The Motley Fool is American in heritage, but we are Australian investors writing for Australian investors. As far as the humour goes, if it falls flat, don’t blame the Americans. We take full responsibility.
When we pointed that out to our respondent, she replied…
“I too am Australian. I am ashamed at considering your humour American! Please forgive me. All attempts at humour are to be encouraged…and I may subscribe … !”
That’s more like it!
By far the majority of replies expressing an interest in our subscription-only newsletter were positive.
“I have been reading Taking Stock for a few months now and would very much like to be a subscriber to your upcoming newsletter…Keep up the great work of blocking out the noise for the beginner/part-time investors like myself so we can make logical, rational decisions in this seemingly illogical and irrational market.”
And this one from Anthony…
“I like receiving and reading ‘Take Stock’ by Motley Fool and look forward to it each time. Could you please include me in your initial launch off (sic) your new subscription newsletter, Thanks.”
And one final one from Therese…
“I stumbled across Motley Fool’s Take Stock myself and boy am I rapted (sic) I did. Your updates are concise, humorous and cover the real issues, it’s interesting and best of all makes sense. Being new to the markets the jargon and complexity of what you read can be confusing but your updates are a breath of fresh air and I’m thrilled when I find you sitting in my inbox at the end of day. There is no way I’m missing the opportunity to get involved with your launch so please register me for the Motley Fool’s subscription newsletter.”
A heartfelt thank you all all the people who replied expressing an interest. We had every intention of replying individually, but we were totally overwhelmed with the sheer number of responses.
As we said previously, our subscription-only newsletter will launch before the end of November. We will have a very special launch offer for loyal Take Stock/Motley Fool readers. This offer will likely be strictly limited to first 1,000 people to subscribe.
We honestly thought it might take us a couple of weeks to hit 1,000 subscribers. Now we’re not so sure. We’re already scrambling some contingency plans together. We don’t want to disappoint, yet we do want to restrict this special offer to our most loyal readers. Stay tuned.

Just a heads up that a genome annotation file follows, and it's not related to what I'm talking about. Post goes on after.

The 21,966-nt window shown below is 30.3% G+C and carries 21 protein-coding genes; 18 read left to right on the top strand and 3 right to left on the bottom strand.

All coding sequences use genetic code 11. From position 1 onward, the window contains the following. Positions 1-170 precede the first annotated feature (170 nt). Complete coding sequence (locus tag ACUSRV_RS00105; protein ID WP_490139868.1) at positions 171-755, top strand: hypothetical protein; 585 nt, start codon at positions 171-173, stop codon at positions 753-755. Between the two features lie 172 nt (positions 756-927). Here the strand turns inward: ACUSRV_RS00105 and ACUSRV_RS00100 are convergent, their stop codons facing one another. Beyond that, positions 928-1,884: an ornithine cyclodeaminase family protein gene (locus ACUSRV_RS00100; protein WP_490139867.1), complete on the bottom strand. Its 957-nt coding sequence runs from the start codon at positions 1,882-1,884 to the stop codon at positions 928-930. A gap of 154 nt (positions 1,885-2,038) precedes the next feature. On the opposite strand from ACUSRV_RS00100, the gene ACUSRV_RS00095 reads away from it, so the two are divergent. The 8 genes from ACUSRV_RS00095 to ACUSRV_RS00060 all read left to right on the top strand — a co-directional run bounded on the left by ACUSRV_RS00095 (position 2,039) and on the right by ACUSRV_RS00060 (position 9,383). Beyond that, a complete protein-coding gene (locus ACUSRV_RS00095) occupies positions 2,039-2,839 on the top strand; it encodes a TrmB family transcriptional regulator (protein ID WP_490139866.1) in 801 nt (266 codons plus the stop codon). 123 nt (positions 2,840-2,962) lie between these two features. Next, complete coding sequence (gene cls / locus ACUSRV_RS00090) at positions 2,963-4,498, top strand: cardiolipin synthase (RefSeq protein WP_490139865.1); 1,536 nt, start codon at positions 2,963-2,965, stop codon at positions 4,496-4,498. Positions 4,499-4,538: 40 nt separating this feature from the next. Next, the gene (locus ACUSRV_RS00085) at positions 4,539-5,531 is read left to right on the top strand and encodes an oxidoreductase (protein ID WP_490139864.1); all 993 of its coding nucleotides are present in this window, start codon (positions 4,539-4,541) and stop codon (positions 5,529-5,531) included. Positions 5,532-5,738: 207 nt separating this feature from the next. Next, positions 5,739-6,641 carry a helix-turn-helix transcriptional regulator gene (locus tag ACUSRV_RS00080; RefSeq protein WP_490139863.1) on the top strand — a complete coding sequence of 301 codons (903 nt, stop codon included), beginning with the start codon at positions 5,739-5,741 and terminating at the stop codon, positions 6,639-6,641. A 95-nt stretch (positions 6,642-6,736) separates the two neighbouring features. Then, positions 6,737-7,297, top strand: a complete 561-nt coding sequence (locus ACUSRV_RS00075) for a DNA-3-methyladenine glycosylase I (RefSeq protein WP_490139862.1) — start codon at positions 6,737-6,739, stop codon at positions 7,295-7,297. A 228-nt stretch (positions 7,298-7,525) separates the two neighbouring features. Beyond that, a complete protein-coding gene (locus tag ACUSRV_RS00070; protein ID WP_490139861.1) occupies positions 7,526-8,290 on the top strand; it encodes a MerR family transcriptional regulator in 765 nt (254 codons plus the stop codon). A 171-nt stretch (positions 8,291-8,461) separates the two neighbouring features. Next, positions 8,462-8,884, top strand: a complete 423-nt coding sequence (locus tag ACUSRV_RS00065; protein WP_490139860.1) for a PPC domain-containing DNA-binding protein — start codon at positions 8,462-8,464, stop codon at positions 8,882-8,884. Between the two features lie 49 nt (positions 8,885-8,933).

Regular readers will know we’re a reasonably humble lot here at The Motley Fool.
We don’t make many short-term predictions, and we know shares can go down as well as up. In this line of business, the business of recommending sharemarket winners, we know the public often think you’re only as good as your last prediction.
We are human. We do get some things wrong. Not every share recommendation is a winner.
Was he worried? Not in the least. It’s worth repeating here what he said 6 weeks ago…
“A mistake many investors make is thinking if a company was good value at one price it must be even better value at a lower price.
That leads to having your largest positions in your worst performing companies – as Peter Lynch said, this is watering your weeds. It’s better to wait to see whether your thesis was right.
A second mistake is thinking that a 10% change in price is meaningful – it’s not.
I won’t be buying more Specialty until the turnaround in the business and investor sentiment is underway. I’ll likely pay a higher price, but then I’ll be watering my flowers instead of weeds.”
As of writing, shares of Speciality Fashion are trading slightly above Dean’s original purchase price. Nothing much gained, but more importantly, nothing lost.
Take control of your own financial future
The words ‘preservation of capital’ are not what you often hear from so-called investment professionals.
Fees, fees and more fees is what drives them, and their investing ‘advice’.
The more you invest, the more the advisor earns.
The more you trade, the more your broker earns. If your investments go wrong – and many did during the GFC – your advisor puts it down to bad luck.
Bad luck for who?
For you of course, who lost thousands investing in dogs like ABC Learning, Allco Finance Group and Babcock & Brown, to name a few.
The Motley Fool’s subscription newsletter aims to earn you consistent profits with a high level of accuracy, over the long-term, by focusing on the greatest Australian and International investment opportunities.
It won’t be a swing for the fences type service, where we hope to get lucky. We aim for every selection to be profitable.
That’s not to say we won’t have some losers. Even the greatest investors have losers, and we’ll be no exception. But you can rest assured each pick has gone through a rigorous selection process and has been thoroughly vetted not only by ourselves, but by a team of Motley Fool analysts. It’s just another benefit to being part of a global organisation.
The Foolish bottom line
Many investors are finding it hard to navigate their way through this extreme period of sharemarket volatility. One day shares are plummeting. The next they’re shooting higher.
The key is remain calm, invest with a clear head, and focus on the long-term. You’re dead in the water if you’re trying to predict the actions of a Greek prime minister or the short term gyrations of markets.
We hope we’ve helped steer you through some of the ups and downs. There will be more. But the volatility will subside…until the next crisis. If there’s one thing we’ve learnt over our near 50 years of combined investing experience, it’s to expect the unexpected.
If you are looking for a stock you can bet on now, readers need look no further than The Motley Fool’s Top Stock For 2012. Click here now to request this special report, while it’s still free and available.
Bruce has an interest in BHP. Dean has an interest in Specialty Fashion. The Motley Fool’s disclosure policy is no Greek tragedy.